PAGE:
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Evaluation of a sport-specific field test to determine maximal lactate accumulation rate and sprint performance parameters in running.

Authors
  • Quittmann, Oliver J1
  • Appelhans, Daniel2
  • Abel, Thomas3
  • Strüder, Heiko K2
  • 1 Institute of Movement and Neurosciences, German Sport University Cologne, Germany. Electronic address: [email protected] , (Germany)
  • 2 Institute of Movement and Neurosciences, German Sport University Cologne, Germany. , (Germany)
  • 3 Institute of Movement and Neurosciences, German Sport University Cologne, Germany; European Research Group in Disability Sport (ERGiDS), Germany. , (Germany)
Type
Published Article
Journal
Journal of science and medicine in sport
Publication Date
Jan 01, 2020
Volume
23
Issue
1
Pages
27–34
Identifiers
DOI: 10.1016/j.jsams.2019.08.013
PMID: 31477377
Source
Medline
Keywords
Language
English
License
Unknown

Abstract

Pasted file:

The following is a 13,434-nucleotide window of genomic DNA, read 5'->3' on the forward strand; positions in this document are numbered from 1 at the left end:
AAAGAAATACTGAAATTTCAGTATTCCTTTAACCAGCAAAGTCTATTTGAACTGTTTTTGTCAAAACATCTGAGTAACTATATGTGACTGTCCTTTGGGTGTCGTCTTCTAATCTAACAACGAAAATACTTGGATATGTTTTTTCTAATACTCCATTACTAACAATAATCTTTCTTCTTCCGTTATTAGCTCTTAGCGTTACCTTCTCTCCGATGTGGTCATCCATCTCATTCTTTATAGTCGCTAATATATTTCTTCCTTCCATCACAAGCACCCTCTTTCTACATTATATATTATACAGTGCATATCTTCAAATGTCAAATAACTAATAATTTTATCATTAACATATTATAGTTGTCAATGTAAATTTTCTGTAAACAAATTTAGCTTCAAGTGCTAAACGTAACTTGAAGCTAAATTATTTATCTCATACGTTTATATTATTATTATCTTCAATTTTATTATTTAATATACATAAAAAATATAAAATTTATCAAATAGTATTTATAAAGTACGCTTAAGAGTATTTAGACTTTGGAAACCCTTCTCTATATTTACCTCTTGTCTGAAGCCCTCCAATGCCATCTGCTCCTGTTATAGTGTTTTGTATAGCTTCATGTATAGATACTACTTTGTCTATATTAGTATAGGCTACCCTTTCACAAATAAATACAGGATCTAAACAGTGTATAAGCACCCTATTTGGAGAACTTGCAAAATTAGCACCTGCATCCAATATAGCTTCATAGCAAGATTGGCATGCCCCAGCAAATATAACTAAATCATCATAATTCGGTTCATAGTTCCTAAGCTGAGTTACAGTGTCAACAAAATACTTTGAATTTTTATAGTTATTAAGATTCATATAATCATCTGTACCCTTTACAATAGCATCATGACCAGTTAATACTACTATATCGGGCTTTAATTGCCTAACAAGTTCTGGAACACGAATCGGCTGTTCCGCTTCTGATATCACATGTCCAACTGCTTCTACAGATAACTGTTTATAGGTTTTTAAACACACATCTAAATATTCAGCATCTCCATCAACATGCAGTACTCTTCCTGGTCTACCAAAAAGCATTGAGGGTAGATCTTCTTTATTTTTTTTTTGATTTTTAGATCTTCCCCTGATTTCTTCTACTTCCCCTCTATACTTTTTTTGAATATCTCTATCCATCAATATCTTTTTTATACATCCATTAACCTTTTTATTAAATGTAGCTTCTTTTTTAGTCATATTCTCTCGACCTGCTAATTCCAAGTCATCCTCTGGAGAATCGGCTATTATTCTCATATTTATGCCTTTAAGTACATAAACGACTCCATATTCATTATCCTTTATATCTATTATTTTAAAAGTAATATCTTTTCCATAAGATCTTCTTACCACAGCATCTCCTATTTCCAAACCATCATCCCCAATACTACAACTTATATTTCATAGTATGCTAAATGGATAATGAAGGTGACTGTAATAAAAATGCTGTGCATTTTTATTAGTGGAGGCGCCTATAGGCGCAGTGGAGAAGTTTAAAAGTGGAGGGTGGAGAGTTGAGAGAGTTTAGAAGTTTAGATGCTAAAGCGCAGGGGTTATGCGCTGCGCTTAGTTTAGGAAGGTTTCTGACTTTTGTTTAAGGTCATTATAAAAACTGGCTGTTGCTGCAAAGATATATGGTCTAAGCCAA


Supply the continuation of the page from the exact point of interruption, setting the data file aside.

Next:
The aim of this study was to examine the reliability of maximal lactate accumulation rate (V˙Lamax) and sprint performance parameters in running and assess different approaches to determine alactic time interval (talac). Sixteen competitive runners (female=5; male=11) performed three trials (T1, T2 and T3) of an all-out 100-m sprint test separated by 48h. Time to cover the 100m was determined by using a photoelectric light-barrier (t100,LB) and a stop-watch (t100,SW). Throughout the sprints, velocity was measured using a laser velocity guard (LAVEG) to estimate maximal velocity (vmax) and power (Pmax). The talac was calculated as the time when power decreased by 3.5% (tpmax-3.5%) and interpolated based on the sprint time (tinter,LB and tinter,SW). Reliability was assessed using intraclass correlation coefficient (ICC), typical error (TE) and smallest worthwhile change (SWC). After initial familiarisation, t100, tinter, vmax, Pmax and V˙Lamax attained excellent reliability (ICC≥0.90), whereas tpmax-3.5% attained moderate reliability (ICC=0.518). The reliability of V˙Lamax was higher when tinter,LB or tinter,SW were used (ICC=0.960) compared to using tpmax-3.5% (ICC=0.928). At T1, V˙Lamax was significantly higher when stop-watch measurements were used. There was no difference between tpmax-3.5% and the interpolated time intervals and the associated V˙Lamax-estimates. In running, V˙Lamax and sprint performance parameters can easily and high-reliably be measured using this sport-specific field test. Interpolating talac results in similar and more reliable values of V˙Lamax. To improve the reliability and accuracy of the stop-watch estimate, a familiarisation should be performed. Copyright © 2019 Sports Medicine Australia. Published by Elsevier Ltd. All rights reserved.

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